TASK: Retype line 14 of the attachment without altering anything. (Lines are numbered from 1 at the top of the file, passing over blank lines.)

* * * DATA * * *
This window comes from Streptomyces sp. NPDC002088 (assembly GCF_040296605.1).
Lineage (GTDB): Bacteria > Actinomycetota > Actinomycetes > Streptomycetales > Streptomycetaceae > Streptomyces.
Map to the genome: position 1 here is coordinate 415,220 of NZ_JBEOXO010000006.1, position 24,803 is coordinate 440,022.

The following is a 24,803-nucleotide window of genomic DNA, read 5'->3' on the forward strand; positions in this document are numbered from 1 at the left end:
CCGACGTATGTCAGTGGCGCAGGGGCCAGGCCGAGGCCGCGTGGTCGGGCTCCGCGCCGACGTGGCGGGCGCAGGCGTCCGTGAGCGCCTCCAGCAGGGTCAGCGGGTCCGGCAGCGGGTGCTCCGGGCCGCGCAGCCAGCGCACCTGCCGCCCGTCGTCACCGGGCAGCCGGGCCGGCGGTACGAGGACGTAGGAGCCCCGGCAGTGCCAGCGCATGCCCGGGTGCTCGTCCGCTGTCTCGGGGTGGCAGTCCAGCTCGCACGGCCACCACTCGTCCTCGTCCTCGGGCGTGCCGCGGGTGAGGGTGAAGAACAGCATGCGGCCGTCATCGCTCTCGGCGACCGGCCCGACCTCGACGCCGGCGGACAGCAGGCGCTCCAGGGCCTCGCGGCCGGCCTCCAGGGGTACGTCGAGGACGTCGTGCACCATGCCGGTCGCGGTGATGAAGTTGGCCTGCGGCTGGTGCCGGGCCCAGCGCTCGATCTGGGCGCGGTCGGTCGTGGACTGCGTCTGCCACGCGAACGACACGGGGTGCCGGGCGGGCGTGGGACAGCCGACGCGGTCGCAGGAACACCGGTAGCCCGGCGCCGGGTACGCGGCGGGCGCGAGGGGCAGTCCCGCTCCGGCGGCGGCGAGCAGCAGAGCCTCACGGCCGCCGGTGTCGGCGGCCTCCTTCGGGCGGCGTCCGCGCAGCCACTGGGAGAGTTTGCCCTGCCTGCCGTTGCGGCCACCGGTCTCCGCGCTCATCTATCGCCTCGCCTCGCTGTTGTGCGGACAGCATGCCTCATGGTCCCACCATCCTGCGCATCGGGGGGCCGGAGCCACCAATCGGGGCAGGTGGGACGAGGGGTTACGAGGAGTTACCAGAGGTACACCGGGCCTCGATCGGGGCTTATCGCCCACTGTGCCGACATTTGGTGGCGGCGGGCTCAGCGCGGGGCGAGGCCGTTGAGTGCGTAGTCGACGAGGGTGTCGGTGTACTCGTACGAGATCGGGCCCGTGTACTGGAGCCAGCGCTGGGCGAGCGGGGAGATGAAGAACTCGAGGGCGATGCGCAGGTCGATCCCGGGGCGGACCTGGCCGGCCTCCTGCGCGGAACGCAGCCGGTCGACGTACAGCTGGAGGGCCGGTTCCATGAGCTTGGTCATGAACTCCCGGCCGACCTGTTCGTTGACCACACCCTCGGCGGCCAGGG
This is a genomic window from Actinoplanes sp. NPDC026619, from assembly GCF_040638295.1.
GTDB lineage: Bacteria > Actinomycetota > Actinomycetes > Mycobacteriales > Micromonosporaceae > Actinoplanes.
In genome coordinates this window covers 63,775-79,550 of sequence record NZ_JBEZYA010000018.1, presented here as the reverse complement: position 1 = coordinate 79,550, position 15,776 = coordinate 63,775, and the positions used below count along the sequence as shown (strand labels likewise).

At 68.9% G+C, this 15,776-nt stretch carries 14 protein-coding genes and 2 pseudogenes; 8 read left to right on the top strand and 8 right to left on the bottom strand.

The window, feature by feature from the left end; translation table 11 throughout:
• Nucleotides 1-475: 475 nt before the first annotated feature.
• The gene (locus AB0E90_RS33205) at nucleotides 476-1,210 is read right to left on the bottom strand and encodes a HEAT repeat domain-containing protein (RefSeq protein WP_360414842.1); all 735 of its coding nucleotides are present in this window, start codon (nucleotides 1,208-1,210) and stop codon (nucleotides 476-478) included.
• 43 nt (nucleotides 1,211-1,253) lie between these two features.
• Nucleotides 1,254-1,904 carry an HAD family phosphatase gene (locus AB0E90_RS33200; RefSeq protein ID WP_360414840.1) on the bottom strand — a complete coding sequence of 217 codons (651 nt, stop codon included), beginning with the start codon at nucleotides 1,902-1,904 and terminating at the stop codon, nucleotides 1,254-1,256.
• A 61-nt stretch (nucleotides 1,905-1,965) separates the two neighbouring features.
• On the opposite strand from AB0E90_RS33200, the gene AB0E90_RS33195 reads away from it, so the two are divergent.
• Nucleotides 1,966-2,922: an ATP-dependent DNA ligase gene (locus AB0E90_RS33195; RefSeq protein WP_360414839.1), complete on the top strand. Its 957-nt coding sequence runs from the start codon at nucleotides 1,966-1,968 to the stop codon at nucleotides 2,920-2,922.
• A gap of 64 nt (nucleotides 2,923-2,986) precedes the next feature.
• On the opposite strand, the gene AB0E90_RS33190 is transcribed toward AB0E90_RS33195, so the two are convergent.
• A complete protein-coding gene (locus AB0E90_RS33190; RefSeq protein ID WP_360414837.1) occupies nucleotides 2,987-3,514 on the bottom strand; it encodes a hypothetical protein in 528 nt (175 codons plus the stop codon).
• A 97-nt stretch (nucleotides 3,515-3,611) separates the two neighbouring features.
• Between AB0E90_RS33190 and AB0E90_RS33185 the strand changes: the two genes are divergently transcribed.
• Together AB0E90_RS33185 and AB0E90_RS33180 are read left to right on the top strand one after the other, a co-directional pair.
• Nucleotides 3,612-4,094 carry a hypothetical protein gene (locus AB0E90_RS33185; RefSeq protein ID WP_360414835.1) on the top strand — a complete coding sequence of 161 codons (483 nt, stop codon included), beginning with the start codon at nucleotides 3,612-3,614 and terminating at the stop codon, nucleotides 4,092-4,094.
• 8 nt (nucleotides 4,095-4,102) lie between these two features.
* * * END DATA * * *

• Nucleotides 1,254-1,904 carry an HAD family phosphatase gene (locus AB0E90_RS33200; RefSeq protein ID WP_360414840.1) on the bottom strand — a complete coding sequence of 217 codons (651 nt, stop codon included), beginning with the start codon at nucleotides 1,902-1,904 and terminating at the stop codon, nucleotides 1,254-1,256.